As scientist extraordinaire and author of an empire of science-fiction books, Arthur C. Clarke is one of the farthest-seeing visionaries of our time. His pithy quotations tug harder than those of most futurists on our collective psyches for their insights into humanity and our unique place in the cosmos. And none do so more than his famous Third Law: "Any sufficiently advanced technology is indistinguishable from magic."
This observation stimulated me to think about the impact the discovery of an extraterrestrial intelligence (ETI) would have on science and religion. To that end, I would like to immodestly propose Shermer's Last Law (I don't believe in naming laws after oneself, so as the good book says, the last shall be first and the first shall be last): "Any sufficiently advanced ETI is indistinguishable from God."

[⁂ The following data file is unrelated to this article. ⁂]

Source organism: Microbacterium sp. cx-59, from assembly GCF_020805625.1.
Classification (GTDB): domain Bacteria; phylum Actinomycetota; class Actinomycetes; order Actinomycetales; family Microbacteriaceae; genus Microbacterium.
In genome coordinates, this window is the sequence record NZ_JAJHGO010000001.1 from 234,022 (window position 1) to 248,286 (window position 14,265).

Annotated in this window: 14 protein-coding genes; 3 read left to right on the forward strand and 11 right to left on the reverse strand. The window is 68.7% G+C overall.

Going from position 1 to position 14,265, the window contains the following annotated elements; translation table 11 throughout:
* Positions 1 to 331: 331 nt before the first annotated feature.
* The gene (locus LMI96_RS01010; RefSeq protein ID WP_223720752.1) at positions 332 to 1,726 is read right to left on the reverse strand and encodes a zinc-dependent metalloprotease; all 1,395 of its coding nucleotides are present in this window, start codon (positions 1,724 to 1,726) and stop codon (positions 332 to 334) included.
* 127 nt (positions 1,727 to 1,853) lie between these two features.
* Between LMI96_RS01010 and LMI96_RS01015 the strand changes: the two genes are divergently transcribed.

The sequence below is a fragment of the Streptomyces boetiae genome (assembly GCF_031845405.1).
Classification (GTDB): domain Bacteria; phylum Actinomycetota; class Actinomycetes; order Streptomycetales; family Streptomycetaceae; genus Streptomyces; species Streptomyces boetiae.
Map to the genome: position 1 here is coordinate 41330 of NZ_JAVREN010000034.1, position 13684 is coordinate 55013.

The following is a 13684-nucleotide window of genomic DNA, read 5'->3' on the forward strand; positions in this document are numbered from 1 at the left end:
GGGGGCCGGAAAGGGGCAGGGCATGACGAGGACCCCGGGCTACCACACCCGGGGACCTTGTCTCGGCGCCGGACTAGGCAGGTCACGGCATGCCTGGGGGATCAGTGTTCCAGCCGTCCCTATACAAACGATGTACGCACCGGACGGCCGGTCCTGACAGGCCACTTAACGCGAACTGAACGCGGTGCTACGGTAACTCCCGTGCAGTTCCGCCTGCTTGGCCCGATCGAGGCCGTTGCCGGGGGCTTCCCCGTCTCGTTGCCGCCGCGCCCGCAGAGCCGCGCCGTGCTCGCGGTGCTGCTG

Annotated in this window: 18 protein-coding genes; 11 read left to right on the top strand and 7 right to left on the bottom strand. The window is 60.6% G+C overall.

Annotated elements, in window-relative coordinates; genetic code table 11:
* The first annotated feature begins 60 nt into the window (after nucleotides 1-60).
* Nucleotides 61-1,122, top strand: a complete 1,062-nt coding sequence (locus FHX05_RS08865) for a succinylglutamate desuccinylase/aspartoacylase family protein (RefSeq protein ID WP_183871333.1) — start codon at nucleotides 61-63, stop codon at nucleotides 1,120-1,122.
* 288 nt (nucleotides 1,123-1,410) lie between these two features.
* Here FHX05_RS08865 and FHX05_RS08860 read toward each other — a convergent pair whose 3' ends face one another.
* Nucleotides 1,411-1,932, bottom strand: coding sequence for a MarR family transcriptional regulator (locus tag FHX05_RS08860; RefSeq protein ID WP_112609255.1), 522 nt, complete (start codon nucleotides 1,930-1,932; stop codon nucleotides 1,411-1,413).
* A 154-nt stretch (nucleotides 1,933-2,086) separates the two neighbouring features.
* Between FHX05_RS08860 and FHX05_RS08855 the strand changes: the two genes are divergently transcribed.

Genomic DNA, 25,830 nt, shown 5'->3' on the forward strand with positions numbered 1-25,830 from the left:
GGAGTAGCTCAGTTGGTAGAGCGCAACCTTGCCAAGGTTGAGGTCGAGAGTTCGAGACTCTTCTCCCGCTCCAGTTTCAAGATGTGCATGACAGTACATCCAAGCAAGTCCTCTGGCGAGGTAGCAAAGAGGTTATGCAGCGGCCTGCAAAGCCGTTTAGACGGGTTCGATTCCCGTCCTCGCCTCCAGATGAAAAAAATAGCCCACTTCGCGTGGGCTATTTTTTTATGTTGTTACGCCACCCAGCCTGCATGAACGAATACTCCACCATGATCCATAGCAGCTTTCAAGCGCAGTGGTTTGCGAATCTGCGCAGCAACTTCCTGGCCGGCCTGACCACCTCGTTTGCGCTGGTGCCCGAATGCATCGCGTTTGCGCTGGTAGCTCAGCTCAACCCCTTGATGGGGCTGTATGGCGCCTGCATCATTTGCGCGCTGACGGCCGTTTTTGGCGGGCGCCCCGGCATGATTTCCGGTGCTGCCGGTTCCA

This article was originally published with the title Shermer's Last Law.